This is a guest post by higher-ed expert Tom Grant.
Traditionally, summers were too cool for school, but in today’s world hosting a number of online options, teachers and students benefit from online schooling. Firstly, students get the extra help needed, whether it’s mandatory or optional regarding graduation and credit accumulation. Secondly, teachers make the profession a yearly endeavour, opting to instruct online classes or provide tutoring using digital resources.
Online instruction is gaining headway into the future; here are a few reasons why summer school makes sense for a number of students and teachers.
In some cases, it’s taking students longer to graduate in four years, whether due to expense, jobs, or failed attempts at a good grade. Rather than take classes amid two semesters of a school year, students may elect to take online classes in the summer (in some cases, online tuition, in summer or period, is more economical).
Aside from the advantage of graduating quicker, students take classes anywhere in the world, needing only an Internet connection without interrupting summer plans, vacations, seasonal jobs, and time off from campus.
Teachers and professors are paid according to a number of factors, including years teaching, degrees accrued, and school budgets. However, those electing to teach in the summer gain the benefit of acquiring more pay for serving their primary roles as teachers.
Traditionally, teachers searched for seasonal jobs, such as waiters, bartenders, allowing them to start at the end of a semester, leaving the secondary job in time for fall. Despite the second income, some accept lower pay due to seasonal availability, yet the advent of online education allows teachers the enjoyment of better pay while maintaining primary roles.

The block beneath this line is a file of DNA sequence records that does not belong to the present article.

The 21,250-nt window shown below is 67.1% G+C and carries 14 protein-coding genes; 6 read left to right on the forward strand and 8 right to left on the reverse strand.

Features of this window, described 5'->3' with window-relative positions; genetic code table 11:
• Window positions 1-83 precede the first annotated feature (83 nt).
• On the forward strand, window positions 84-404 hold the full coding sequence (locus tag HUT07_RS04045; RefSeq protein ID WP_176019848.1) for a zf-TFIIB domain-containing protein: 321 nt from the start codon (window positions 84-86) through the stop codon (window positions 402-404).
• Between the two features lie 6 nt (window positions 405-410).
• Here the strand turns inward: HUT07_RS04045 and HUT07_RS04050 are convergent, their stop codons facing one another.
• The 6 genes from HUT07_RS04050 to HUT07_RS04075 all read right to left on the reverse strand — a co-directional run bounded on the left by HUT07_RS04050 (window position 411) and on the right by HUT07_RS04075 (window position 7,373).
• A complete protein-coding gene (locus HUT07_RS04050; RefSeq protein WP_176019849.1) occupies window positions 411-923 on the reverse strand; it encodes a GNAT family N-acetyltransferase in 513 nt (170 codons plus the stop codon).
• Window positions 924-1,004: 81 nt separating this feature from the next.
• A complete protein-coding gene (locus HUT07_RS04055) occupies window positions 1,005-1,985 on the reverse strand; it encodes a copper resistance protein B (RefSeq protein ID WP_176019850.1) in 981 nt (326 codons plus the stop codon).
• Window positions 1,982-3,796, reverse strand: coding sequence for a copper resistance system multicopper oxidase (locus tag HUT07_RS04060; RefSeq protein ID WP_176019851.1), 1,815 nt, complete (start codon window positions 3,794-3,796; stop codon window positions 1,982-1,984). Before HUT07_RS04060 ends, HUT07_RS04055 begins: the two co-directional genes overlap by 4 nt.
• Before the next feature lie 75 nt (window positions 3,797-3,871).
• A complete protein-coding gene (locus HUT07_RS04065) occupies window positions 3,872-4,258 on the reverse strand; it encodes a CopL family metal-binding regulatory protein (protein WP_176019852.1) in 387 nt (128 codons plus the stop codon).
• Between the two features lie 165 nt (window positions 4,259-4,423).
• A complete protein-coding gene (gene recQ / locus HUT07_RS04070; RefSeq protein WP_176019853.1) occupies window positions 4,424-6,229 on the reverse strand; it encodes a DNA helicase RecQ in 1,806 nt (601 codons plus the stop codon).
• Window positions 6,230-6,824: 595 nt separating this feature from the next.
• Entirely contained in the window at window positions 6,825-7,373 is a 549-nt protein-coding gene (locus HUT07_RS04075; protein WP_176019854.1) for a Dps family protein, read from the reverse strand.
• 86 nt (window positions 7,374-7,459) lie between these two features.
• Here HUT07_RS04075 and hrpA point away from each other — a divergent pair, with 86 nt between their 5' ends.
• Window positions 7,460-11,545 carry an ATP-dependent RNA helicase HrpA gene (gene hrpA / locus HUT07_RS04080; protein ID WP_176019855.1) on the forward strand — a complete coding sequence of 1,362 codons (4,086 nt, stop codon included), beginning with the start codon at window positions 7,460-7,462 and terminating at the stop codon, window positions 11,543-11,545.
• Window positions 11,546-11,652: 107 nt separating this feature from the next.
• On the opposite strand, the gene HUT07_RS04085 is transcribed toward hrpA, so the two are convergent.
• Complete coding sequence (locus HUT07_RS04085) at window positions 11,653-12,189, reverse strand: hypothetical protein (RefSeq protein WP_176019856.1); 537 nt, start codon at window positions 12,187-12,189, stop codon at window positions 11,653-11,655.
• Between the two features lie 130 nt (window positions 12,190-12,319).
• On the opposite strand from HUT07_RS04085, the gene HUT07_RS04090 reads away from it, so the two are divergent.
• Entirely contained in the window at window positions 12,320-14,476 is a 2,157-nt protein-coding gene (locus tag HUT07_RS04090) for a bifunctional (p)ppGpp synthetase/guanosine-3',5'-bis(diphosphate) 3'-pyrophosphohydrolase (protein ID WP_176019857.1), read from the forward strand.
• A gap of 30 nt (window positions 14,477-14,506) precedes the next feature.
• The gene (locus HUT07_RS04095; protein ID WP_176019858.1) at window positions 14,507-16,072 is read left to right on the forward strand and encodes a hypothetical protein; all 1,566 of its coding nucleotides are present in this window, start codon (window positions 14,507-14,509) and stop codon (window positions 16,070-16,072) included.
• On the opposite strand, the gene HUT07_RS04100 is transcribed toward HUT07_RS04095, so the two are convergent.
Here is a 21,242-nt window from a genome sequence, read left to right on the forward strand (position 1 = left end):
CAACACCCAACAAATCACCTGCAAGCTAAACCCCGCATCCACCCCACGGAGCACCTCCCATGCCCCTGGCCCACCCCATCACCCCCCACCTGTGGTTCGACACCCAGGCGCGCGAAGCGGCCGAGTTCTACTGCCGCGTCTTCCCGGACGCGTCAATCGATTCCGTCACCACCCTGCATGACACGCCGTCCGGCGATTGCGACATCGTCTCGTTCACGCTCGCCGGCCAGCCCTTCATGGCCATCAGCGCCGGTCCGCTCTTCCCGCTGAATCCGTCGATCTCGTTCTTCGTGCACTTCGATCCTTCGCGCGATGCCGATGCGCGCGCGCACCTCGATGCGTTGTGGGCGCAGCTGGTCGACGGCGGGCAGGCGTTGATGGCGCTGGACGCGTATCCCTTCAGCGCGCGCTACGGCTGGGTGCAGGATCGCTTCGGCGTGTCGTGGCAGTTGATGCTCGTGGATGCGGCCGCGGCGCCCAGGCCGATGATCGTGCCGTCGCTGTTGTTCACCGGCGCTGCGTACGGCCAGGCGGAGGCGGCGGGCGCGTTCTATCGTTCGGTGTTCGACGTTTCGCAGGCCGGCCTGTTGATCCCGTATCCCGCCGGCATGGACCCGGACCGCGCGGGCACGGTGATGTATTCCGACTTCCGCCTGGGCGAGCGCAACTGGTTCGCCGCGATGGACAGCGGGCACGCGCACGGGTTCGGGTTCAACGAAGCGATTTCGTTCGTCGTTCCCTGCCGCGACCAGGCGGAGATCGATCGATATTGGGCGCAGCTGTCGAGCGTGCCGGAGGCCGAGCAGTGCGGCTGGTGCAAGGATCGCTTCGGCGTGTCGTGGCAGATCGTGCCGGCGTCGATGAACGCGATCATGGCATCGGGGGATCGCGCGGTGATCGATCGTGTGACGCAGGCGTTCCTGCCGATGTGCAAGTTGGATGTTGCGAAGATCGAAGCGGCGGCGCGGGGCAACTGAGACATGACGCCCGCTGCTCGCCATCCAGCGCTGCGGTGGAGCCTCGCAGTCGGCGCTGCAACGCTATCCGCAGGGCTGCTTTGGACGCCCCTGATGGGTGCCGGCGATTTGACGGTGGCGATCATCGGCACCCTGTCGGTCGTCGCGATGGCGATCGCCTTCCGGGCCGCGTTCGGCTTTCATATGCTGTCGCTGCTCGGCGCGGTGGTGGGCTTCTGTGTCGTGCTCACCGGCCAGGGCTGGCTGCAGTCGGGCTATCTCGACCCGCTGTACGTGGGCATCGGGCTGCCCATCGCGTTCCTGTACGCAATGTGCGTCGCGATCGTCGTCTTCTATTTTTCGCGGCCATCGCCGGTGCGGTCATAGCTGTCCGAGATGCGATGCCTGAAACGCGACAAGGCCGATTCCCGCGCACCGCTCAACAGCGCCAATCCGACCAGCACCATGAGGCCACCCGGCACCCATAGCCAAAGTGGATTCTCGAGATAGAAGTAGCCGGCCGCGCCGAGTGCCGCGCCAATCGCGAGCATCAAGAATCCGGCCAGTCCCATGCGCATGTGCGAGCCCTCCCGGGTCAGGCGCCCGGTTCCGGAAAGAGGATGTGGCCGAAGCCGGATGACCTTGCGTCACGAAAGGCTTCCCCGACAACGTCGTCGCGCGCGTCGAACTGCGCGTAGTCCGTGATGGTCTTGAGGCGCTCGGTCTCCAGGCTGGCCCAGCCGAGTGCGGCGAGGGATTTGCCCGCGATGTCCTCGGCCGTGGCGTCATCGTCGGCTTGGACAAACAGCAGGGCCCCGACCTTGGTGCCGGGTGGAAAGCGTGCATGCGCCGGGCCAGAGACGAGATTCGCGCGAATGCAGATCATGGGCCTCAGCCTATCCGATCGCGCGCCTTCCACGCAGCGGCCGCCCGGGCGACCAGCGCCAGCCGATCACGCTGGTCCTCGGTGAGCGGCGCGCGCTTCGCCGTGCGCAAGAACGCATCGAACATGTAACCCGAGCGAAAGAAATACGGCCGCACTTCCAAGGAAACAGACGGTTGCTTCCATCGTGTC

Higher Test Scores
Depending on pursued industry upon graduation, in-school test scores are viewed and evaluated by potential suitors. Students are under pressure to perform well in a number of classes, in some cases entertaining a load of five classes or more while holding a part-time job. It can be difficult to address an especially challenging class while juggling a number of others along with a job.
Summer schedules give students the opportunity to retake classes or isolate a class during a time when less is going on and more time devoted to a particular subject. Online classes in the summer allow students to address curriculums strategically, taking difficult classes during the summer rather than in the fall or spring. Better GCSEs (or the newly introduced I-levels) take pressure off students, placing them in contention for better future job prospects.
What attracts students to a school? Aside from elements of prestige, such as ‘Oxford’ labels, students search for schools that can accommodate their needs. In a weakened economy, a number of schools are showing signs of fiscal fatigue, lessening the impression of their brand name. Like other services and products, schools need to express associated benefits to students and parents.
Offering online classes through the year and during the summer is a value point for students and parents searching for the right school. Additionally, operating around the clock and throughout the year facilitates advertising, making better impressions on a school’s target market.
Louise Johnson is an online tutor. She also holds a degree in computer science. She is often writing articles in between teaching assignments.
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